Scottish government accused of “long-standing underfunding”

  • International Medical Press
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The Royal College of General Practitioners (RCGP) Scotland has warned the Scottish government that patients’ lives are at risk due to planned spending commitments.

In a consultation paper submitted to the Health and Sport Committee, the RCGP condemned plans for advanced nurse practitioners to be deployed as frontline care without GP supervision. The College added that there was “confusion” surrounding the government’s planned £500m spending on primary care.

The RCGP paper calls on the government to give exact details on how much would be spent on general practice before the end of the current parliament in four years’ time, after Health Secretary Shona Robinson said 11 per cent of the overall budget would be spent on health.

The College also states that there are 2,800 nursing vacancies, an insufficient number of pharmacists trained to work in general practice, and predicts a shortfall of 828 GPs across Scotland by 2021. 

It continued: “General practice is in severe need of a clear, positive future, illustrated by adequate government investment, if it is to attract sufficient numbers of medical graduates to general practice speciality training.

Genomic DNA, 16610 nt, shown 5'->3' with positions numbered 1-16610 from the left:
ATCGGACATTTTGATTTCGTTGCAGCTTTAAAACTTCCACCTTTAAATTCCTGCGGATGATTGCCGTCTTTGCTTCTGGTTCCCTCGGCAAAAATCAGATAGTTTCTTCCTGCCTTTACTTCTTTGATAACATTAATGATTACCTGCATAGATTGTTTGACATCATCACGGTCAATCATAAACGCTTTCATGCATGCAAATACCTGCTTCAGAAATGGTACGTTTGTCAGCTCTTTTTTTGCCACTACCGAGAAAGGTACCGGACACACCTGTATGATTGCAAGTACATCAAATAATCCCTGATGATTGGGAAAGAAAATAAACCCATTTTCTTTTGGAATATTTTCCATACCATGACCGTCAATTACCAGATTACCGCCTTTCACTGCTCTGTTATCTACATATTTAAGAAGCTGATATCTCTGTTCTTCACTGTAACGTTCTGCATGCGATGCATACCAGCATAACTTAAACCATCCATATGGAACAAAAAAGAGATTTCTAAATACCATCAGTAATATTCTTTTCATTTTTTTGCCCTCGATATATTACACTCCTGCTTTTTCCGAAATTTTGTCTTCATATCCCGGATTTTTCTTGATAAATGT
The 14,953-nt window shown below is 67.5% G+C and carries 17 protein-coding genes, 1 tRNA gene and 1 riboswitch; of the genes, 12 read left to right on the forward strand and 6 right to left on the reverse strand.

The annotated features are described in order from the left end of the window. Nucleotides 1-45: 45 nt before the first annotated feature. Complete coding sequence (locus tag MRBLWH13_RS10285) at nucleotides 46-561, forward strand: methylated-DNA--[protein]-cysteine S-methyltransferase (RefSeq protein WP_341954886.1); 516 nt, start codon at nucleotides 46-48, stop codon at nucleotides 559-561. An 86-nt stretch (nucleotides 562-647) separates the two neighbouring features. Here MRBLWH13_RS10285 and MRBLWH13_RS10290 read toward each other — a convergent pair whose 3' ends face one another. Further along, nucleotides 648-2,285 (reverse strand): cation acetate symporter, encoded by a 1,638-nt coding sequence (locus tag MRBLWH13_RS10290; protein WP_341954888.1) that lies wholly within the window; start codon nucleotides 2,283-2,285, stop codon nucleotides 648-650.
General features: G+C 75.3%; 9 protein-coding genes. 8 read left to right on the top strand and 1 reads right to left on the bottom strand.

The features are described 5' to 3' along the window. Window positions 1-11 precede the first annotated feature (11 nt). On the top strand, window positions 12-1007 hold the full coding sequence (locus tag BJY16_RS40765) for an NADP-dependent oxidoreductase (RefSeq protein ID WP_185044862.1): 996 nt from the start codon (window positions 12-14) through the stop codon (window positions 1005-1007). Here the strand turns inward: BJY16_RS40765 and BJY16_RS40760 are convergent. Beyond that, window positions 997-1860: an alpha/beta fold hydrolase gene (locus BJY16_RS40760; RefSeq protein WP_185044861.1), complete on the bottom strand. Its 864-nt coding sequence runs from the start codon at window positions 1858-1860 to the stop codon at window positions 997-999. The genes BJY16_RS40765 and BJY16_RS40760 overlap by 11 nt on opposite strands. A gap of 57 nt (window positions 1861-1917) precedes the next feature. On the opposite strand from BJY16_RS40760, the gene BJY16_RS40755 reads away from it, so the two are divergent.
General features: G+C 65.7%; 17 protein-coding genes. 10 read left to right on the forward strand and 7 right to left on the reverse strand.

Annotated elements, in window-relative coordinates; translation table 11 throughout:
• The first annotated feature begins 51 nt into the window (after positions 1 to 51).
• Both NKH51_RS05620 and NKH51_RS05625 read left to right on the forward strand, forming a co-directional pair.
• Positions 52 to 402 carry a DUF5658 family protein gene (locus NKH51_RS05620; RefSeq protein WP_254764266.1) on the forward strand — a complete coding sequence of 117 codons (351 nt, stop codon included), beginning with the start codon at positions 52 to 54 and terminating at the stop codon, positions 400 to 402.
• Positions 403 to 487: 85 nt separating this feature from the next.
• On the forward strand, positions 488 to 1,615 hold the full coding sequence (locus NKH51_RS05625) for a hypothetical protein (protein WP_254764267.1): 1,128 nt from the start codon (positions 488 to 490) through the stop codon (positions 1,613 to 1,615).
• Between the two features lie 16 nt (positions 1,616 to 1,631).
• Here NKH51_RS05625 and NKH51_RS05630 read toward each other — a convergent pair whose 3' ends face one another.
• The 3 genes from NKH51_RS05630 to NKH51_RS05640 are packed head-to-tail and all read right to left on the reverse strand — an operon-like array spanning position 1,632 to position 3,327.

“If the long-standing underfunding and confusion continues we will keep witnessing a considerable number of general practices closing and transferring the running of their practices to health boards due to insufficient resource through which to remain solvent.”

A Scottish Government spokesperson said: “As the First Minister announced last year, a further £500m will be invested in primary care by the end of this parliament.

“This spending increase in primary care, to 11 per cent of the frontline NHS budget, will support the development of a multi-disciplinary approach, with increased staffing as well as investment in GP services and health centres.

They added: “Shona Robinson recently set out that £250m of this new investment will be in direct support of general practice, helping to transform the way services are delivered in the community – an approach that was agreed with the British Medical Association.”